Energy provides the basis for advanced civilisation and improved standards of living. It allows us to live comfortably in climates that would otherwise be inhospitable. It allows us to transport ourselves and cargos around our neighbourhood or around the world. It allows us to produce food in the quantitative necessary to feed the world’s population. It allows us to manufacture and communicate and enables every aspect of modern life. Energy is a worldwide issue in as much as its sources can be traded from a continent to another one.
The United States has a tremendous potential to produce energy and create good jobs in the energy sector but also beyond energy production, flowing directly from the economic growth made possible by it. The US has the resources, the capacity, and the technological know‐how to lead on energy production and benefit our economy, our security, and our environment.
Since the moment humans first harnessed fire, energy, along with its benefits, has posed risks and has had costs. Centuries ago, energy policy was simple – have fire or freeze. Today energy policy obviously more complex. Along with its benefits, energy has risks and both direct and indirect costs. To minimise those risks and costs, the US need to develop and use it wisely and to be more efficient in our energy production and use while seeking to reduce energy’s impact on the environment.
In just ten years, the US energy landscape has radically changed. Ten years ago, the headlines we take for granted today about record US oil production and energy independence would have been a pipe dream, to appreciate the positive progress in US energy over the last decade, comparing 2008 to 2018.
Just ten years ago, US oil production had reached a new relative low just under 5.0 million barrels per day (MMBpd) – the lowest level since 1946. At that time, US oil production had been falling for decades. The US was heavily dependent on crude imports, importing nearly 10 MMBpd. The US was also a net importer of petroleum products, with net imports in 2008 averaging almost 1.2 MMBpd. In 2008, the US produced 70 Bcf/d of natural gas, and Cheniere’s (NYSEMKT:LNG) Sabine Pass terminal was built to import natural gas. The US was dependent on energy imports and the idea of becoming a net energy exporter would have been only a dream.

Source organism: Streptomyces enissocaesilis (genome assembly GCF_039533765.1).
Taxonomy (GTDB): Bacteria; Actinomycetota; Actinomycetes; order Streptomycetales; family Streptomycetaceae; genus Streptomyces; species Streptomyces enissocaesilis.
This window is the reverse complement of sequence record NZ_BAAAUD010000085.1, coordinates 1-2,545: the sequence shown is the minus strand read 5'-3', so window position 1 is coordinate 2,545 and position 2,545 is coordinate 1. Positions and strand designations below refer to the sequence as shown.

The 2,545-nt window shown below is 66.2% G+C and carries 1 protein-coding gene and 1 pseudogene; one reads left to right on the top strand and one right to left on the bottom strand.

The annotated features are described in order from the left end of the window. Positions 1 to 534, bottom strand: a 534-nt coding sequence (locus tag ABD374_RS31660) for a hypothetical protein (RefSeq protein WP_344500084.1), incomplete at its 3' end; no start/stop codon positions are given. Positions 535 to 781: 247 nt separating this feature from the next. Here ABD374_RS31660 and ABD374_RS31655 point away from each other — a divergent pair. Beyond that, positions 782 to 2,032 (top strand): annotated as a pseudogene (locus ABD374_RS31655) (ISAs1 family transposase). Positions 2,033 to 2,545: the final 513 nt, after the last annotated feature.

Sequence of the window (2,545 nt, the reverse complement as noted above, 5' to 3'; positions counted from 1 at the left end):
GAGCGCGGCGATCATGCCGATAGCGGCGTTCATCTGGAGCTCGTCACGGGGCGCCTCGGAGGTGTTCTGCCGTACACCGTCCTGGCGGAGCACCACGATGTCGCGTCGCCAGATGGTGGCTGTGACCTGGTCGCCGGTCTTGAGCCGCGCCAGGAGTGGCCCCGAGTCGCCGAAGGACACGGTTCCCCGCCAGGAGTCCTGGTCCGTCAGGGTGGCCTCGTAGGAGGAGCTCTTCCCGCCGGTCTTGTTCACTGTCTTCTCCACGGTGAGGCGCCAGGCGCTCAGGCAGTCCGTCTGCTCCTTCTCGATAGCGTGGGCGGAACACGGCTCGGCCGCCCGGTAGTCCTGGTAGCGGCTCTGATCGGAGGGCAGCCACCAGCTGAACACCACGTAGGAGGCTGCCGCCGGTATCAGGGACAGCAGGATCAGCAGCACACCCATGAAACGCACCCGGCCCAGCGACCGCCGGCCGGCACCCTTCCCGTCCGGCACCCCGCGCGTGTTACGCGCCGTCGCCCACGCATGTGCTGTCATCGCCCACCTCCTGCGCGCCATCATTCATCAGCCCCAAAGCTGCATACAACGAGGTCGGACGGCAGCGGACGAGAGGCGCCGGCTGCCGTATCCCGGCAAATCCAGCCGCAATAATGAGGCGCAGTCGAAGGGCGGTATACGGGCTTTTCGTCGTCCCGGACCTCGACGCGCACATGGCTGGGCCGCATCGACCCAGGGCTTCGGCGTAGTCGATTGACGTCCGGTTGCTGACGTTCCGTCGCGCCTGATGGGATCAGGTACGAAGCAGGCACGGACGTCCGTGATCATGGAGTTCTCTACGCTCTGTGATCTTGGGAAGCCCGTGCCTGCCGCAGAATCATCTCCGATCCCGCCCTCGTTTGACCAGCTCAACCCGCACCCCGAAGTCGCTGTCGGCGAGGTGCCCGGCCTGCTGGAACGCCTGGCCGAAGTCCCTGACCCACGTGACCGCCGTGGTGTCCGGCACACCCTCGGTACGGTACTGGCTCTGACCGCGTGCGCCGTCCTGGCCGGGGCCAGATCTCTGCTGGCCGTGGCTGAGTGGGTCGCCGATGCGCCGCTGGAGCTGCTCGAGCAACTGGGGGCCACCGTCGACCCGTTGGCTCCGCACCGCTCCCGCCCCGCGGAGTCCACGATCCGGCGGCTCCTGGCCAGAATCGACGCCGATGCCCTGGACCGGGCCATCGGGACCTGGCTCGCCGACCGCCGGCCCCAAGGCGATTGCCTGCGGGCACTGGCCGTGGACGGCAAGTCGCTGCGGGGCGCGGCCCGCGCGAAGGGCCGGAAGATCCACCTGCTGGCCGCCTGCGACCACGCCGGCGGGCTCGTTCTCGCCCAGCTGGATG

Fast forward to today. US oil and natural gas production is at record highs. US still import a significant amount of crude (~8 MMBpd), but we’ve recently been exporting more than 1.5 MMBpd of crude. Ten years ago, crude exports were banned, but crude exports were not even practical given the low level of production. (The crude export ban was lifted in 2015.) Today, US is a net exporter of petroleum products, with net exports exceeding 3 MMBpd. With the abundance of natural gas in the US, energy companies are focused on exports of liquefied natural gas (LNG) as opposed to imports. In February 2016, Cheniere’s re-purposed Sabine Pass terminal became the first commercial facility in the Lower 48 to export LNG. Today, both Sabine Pass and Dominion’s (NYSE:D) Cove Point terminal are exporting LNG, with additional terminals in various stages of development.
When President Trump met with Jean-Claude Juncker, at the White House, the two said they were entering a new phase in their relationship. Crucial to that will be natural gas.
Demand for natural gas – a cleaner-burning fossil fuel than coal or oil – is rising worldwide, and the United States is a growing supplier of liquefied natural gas, or LNG. The European Union, meanwhile, wants to diversify its energy supply, which remains somewhat dependent on Russia, with which it has a difficult relationship.
Mr. Trump recently said that the 28-nation European Union would be «a massive buyer of LNG» before adding: «We have plenty of it». Europe has pushed hard in the past two decades to create a freely traded market for natural gas. The region has, in essence, bet that a functioning market is the best route to easing dependence on any one source.
While American gas exports have grown rapidly, most shipments have gone to Asia and Latin America, where prices have been higher. Price differences mean American gas is usually attractive to European buyers only during cold snaps, when prices on the Continent rise. If a glut of LNG. emerges in the future, more of that gas from the United States may wind up in Europe, but that could mean American suppliers lose money.